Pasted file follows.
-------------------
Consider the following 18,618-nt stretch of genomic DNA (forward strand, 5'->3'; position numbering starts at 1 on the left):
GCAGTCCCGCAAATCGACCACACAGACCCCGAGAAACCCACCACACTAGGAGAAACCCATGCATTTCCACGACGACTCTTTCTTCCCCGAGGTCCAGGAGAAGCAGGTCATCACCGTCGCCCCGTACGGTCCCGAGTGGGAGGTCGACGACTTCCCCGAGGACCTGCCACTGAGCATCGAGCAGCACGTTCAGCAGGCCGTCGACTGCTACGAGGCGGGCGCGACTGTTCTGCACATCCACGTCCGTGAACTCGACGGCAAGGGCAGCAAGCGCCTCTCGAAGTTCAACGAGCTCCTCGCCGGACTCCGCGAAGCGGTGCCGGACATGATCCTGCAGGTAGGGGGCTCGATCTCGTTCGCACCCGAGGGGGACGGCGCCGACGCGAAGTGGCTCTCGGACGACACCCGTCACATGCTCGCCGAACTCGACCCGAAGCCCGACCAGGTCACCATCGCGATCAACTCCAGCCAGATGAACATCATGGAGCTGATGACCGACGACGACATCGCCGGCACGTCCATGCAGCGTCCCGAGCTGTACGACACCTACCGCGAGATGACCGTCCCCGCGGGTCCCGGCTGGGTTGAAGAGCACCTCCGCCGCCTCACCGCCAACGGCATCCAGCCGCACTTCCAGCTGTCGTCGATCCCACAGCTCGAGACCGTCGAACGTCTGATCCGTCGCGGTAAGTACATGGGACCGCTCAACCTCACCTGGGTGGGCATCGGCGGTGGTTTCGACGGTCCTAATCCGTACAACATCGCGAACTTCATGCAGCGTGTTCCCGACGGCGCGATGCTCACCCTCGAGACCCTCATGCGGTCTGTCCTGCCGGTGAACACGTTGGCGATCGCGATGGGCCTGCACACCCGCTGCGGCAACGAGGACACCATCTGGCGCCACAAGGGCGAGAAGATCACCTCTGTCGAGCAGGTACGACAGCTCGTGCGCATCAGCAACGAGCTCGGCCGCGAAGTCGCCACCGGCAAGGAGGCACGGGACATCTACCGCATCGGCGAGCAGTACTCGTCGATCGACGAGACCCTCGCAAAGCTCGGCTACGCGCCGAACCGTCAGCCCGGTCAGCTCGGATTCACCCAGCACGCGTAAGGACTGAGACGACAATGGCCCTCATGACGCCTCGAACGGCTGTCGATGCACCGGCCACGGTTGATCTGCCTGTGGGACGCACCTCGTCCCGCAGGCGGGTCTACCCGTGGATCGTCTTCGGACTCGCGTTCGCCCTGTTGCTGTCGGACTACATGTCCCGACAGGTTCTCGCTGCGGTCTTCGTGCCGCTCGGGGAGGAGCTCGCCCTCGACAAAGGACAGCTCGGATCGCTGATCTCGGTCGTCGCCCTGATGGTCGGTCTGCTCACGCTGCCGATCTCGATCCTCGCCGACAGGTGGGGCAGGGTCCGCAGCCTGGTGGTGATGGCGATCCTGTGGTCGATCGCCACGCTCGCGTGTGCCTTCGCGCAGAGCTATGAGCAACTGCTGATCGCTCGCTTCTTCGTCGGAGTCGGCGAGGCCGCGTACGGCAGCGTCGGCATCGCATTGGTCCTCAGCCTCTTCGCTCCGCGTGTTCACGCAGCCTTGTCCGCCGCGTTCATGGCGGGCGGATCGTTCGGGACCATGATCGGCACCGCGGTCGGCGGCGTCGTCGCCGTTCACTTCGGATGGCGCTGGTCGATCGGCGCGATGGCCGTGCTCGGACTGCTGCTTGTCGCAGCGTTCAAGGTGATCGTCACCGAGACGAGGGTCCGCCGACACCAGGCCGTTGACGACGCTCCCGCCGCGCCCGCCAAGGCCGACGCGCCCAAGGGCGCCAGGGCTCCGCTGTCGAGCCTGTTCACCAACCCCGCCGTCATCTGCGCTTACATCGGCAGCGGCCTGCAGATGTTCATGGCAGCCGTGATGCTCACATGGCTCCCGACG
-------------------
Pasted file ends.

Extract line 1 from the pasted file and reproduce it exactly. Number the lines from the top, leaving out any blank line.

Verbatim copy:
Consider the following 18,618-nt stretch of genomic DNA (forward strand, 5'->3'; position numbering starts at 1 on the left):